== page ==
Infrastructure and agriculture

Infrastructure greatly affects agriculture.

Per Pinstrup-Andersen and Satoru Shimokawa in “Rural Infrastructure in Rural Development” say: “Agriculture productivity increase depends on good rural infrastructure. While the state of rural infrastructure varies widely among developing countries, most lower-income developing countries suffer severe rural infrastructure deficiencies.”

Gilberto Llanto in “Productivity growth in Philippine Agriculture” states: “The literature indicates the significance of rural infrastructure in improving agriculture productivity in developing countries … Accordingly, the absence or inadequacy of rural infrastructure in the Philippines has been cited as a major reason for its slow agricultural productivity.”

Sununtar Setboonsarng in “The Impact of Rural Infrastructure in Agriculture Support Services on Poverty” states: “Among the project interventions [in Philippine rural areas], farm-to-market-roads appeared to have the most significant impact on the communities.”

Last Sept. 26, the House of Representatives passed the 2018 national budget of P3.8 trillion, a 12.4-percent increase from 2017. The Department of Public Works and Highways got a 37.5-percent increase to P643.3 billion, while the Department of Agriculture got an 8.2 percent addition to P54.2 billion.

Rural infrastructure is critical to agriculture development. This, in turn, is key to reducing our 36 percent rural poverty level (i.e., more than double the 17 percent level of Vietnam and much higher than the 14 percent of Indonesia and Thailand). Because of this, the Senate and the Budget Bicameral Conference Committee should ensure that the DPWH budget supports rural infrastructure, and not neglect it as in the past.

Rural Infrastructure

Irrigation is classified as infrastructure. Though the irrigation budget has been appropriately increased for 2018, it should be allocated efficiently. It has been proven that small irrigation, as compared to large irrigation, often has a higher Return on Investment (ROI), faster turn-around time, and lower cost per beneficiary. Unfortunately, large irrigation gets more than P40 billion, while small irrigation gets less than P4 million.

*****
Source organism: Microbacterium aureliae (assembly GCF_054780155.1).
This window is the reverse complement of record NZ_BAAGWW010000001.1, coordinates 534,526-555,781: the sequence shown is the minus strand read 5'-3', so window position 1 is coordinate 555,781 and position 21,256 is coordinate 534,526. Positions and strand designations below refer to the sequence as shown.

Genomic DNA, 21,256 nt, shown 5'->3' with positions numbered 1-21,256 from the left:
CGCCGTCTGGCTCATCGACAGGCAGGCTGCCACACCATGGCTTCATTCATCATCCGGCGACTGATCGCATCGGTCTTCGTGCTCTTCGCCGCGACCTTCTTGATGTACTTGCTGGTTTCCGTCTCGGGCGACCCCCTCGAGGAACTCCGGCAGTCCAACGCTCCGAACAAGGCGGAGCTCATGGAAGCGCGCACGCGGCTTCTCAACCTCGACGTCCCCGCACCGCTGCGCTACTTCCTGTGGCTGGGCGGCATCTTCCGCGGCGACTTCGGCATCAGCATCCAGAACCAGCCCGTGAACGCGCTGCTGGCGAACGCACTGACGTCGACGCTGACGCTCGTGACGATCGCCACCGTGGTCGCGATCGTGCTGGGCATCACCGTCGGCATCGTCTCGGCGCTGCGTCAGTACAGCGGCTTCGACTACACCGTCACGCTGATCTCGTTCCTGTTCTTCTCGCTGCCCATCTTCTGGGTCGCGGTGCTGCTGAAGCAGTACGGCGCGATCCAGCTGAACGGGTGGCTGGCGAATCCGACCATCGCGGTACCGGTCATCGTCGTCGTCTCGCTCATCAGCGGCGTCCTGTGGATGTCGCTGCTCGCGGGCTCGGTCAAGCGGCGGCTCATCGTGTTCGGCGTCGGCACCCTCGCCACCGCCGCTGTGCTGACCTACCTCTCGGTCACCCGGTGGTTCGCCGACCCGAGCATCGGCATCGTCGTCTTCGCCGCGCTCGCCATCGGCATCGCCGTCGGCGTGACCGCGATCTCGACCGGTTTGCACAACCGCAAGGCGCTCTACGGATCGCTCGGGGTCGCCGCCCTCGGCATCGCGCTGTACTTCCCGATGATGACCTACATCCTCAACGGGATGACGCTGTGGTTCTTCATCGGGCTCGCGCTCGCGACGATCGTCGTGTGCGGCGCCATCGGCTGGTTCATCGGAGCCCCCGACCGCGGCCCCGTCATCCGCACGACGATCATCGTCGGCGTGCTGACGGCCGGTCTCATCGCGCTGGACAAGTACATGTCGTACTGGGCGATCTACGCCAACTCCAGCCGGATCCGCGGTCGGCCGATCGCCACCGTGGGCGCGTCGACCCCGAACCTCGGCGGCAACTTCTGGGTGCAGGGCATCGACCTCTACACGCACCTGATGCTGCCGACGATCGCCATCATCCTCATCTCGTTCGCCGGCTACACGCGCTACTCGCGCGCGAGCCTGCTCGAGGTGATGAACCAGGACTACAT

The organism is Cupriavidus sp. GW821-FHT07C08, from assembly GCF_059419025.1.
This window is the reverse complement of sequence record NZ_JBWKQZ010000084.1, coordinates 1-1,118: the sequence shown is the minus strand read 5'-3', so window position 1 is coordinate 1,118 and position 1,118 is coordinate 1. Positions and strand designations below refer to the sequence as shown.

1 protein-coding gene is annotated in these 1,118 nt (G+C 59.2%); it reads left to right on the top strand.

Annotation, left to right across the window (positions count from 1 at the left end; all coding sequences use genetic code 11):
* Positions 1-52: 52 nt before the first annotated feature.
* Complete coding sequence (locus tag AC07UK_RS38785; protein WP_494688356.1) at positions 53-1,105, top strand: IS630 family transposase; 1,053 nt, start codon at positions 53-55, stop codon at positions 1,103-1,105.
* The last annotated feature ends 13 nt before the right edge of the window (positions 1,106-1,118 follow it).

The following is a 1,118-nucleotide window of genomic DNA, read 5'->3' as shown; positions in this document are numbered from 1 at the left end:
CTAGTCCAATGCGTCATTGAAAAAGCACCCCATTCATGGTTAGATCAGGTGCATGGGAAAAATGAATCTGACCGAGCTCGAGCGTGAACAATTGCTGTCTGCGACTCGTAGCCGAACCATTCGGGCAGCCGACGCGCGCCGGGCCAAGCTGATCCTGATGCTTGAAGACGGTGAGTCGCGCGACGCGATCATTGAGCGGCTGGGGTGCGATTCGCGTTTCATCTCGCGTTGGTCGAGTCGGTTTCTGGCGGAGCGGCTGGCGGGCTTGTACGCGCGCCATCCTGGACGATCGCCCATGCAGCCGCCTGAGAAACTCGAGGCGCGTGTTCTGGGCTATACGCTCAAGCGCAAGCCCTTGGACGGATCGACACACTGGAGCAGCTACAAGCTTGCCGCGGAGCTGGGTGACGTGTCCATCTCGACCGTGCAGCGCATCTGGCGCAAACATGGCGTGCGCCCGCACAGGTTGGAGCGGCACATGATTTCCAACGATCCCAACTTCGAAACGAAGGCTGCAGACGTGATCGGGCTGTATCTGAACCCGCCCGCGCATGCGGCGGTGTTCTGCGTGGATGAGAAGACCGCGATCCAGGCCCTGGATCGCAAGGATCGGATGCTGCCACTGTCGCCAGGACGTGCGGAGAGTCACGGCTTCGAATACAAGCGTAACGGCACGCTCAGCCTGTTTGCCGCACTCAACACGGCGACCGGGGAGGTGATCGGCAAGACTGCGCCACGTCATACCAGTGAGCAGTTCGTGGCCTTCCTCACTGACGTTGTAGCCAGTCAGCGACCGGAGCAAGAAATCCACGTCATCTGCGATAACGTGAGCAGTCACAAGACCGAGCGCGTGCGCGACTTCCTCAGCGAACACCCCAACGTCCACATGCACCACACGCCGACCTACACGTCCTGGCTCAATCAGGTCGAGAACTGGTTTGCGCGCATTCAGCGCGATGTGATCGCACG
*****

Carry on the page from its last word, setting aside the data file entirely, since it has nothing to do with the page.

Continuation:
Since the budgets for these two types of irrigation report to different Secretaries, the Senate and Bicameral Conference Committee must look at a wholistic irrigation plan that will serve agriculture development, and not suffer from possible turf differences.

Farm-to-Market-Roads (FMR), sometimes referred to as Farm-to-Me-Roads because of their allocation based on political considerations, should similarly be addressed in a strategic and systematic manner. Their allocation should follow a rational roadmap that will bring farmer produce to the market in the most efficient way.


As the Build-Build-Build program gains momentum, it should not turn into a Die-Die-Die fiasco. With the demand getting much larger because of the increased DPWH budget, unscrupulous individuals will take advantage at the risk of consumer safety and lives.

The largest consumer sector comes from the farmers and fisherfolk. They should be protected from unsafe products, which may include steel and cement. For example, in the case of steel, the many structures that crumbled during calamities like Supertyphoon “Yolanda” were traces to substandard steel.

Today, there is a proposal to rely on pre-shipment inspection abroad as the primary indicator for the safety of imported steel and cement. But for 7 out of 8 countries studied, while pre-shipment may be desirable but optional, post-shipment inspection in the home country is absolutely required for safety reasons.

In the Philippines, the proposed post-inspection allows the imported goods to be released even without the safety test results completed. This poses grave danger.

For infrastructure to benefit agriculture, it must therefore be adequately provided, strategically located, and safely delivered.

The author is Agriwatch Chair.


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